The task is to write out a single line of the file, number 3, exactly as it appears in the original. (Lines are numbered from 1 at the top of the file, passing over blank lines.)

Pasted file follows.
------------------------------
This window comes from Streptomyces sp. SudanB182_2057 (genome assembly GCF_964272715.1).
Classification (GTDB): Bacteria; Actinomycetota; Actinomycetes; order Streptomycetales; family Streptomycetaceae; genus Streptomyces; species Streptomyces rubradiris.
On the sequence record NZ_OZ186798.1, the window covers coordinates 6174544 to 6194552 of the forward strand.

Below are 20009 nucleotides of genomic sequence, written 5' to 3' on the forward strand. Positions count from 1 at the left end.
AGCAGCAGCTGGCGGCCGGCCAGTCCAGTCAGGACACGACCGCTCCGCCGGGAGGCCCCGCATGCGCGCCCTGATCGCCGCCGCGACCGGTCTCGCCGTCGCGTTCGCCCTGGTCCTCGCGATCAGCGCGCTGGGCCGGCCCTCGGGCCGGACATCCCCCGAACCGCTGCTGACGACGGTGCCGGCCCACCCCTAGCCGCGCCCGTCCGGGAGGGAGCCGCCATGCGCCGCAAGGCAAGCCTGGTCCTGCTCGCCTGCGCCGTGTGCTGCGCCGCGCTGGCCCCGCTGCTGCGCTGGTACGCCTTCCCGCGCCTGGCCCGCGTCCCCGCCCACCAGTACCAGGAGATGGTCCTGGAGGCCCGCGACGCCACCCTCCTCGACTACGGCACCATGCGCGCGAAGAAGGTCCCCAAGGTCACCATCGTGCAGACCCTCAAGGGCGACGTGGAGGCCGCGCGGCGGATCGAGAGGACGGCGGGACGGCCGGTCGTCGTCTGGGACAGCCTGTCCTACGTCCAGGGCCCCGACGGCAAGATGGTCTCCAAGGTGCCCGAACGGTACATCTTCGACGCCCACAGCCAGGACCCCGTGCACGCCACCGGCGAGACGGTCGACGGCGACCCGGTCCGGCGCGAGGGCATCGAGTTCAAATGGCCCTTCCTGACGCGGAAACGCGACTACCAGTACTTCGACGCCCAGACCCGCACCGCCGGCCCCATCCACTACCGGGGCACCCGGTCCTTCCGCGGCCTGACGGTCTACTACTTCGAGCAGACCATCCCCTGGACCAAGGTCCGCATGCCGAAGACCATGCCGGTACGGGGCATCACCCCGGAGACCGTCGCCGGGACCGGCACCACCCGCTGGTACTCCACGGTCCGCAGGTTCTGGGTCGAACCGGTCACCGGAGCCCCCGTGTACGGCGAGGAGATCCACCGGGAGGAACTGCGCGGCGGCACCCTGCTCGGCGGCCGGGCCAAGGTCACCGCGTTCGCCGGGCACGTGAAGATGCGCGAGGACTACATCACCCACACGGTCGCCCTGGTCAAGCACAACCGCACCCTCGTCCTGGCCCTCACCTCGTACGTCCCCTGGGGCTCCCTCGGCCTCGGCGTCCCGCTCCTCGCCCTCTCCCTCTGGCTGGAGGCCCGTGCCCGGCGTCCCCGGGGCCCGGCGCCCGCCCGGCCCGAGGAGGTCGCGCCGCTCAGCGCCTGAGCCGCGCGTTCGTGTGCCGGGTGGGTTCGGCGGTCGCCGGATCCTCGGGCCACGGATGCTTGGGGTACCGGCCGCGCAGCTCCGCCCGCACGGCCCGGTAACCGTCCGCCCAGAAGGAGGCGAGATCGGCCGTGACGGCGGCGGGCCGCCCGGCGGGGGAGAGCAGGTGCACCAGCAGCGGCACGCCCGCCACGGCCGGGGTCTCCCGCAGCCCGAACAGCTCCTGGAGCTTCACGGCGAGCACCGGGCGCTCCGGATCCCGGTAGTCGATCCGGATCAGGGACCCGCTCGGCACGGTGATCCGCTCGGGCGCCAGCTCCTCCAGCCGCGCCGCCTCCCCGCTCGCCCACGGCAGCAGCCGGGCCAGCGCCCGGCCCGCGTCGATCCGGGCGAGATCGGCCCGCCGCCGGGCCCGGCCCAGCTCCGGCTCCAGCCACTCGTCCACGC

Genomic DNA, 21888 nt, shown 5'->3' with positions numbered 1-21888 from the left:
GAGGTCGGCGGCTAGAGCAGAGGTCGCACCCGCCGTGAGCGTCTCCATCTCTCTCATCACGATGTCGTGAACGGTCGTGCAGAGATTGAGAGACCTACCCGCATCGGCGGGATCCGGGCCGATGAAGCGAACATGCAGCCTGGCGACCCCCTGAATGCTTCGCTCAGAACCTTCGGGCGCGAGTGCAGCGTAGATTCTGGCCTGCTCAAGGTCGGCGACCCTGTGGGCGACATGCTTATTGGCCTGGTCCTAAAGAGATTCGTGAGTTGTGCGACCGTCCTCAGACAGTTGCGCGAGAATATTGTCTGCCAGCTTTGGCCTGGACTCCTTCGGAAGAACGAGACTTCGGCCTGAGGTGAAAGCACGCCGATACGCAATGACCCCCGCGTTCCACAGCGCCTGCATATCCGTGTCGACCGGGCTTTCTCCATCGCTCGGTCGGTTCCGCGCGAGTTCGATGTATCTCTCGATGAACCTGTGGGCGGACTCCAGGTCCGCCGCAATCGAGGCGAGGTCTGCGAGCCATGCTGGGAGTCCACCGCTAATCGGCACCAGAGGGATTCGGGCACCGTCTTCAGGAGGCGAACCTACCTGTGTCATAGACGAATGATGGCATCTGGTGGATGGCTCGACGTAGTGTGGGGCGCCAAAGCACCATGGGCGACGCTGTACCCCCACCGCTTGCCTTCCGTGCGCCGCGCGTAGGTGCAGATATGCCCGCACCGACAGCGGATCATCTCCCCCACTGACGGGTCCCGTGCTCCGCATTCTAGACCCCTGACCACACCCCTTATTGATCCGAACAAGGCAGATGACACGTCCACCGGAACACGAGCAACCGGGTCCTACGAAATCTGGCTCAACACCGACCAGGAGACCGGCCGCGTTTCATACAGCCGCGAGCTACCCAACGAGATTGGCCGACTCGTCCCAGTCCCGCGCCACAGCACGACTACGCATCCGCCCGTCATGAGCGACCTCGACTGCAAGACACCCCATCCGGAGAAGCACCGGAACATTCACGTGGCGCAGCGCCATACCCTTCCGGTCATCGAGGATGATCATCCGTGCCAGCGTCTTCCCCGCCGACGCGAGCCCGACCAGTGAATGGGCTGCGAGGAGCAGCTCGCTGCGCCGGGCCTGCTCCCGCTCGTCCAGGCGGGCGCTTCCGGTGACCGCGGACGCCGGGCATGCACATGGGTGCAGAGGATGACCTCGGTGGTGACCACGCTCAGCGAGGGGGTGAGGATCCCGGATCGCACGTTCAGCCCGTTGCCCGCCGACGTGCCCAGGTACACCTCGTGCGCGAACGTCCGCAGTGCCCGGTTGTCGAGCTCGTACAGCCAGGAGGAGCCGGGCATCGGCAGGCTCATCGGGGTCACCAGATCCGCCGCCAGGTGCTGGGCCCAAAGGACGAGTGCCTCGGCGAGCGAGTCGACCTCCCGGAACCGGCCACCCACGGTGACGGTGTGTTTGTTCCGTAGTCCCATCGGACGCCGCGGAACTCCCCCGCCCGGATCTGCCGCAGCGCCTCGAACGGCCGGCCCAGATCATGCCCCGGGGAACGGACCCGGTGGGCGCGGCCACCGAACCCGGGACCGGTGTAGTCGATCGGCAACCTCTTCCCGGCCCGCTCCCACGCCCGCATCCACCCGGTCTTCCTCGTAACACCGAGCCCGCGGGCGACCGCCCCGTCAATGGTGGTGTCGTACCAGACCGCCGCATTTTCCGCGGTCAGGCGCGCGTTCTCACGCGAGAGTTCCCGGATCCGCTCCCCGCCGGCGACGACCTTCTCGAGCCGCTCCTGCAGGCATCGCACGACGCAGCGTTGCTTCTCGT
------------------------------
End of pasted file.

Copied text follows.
On the sequence record NZ_OZ186798.1, the window covers coordinates 6174544 to 6194552 of the forward strand.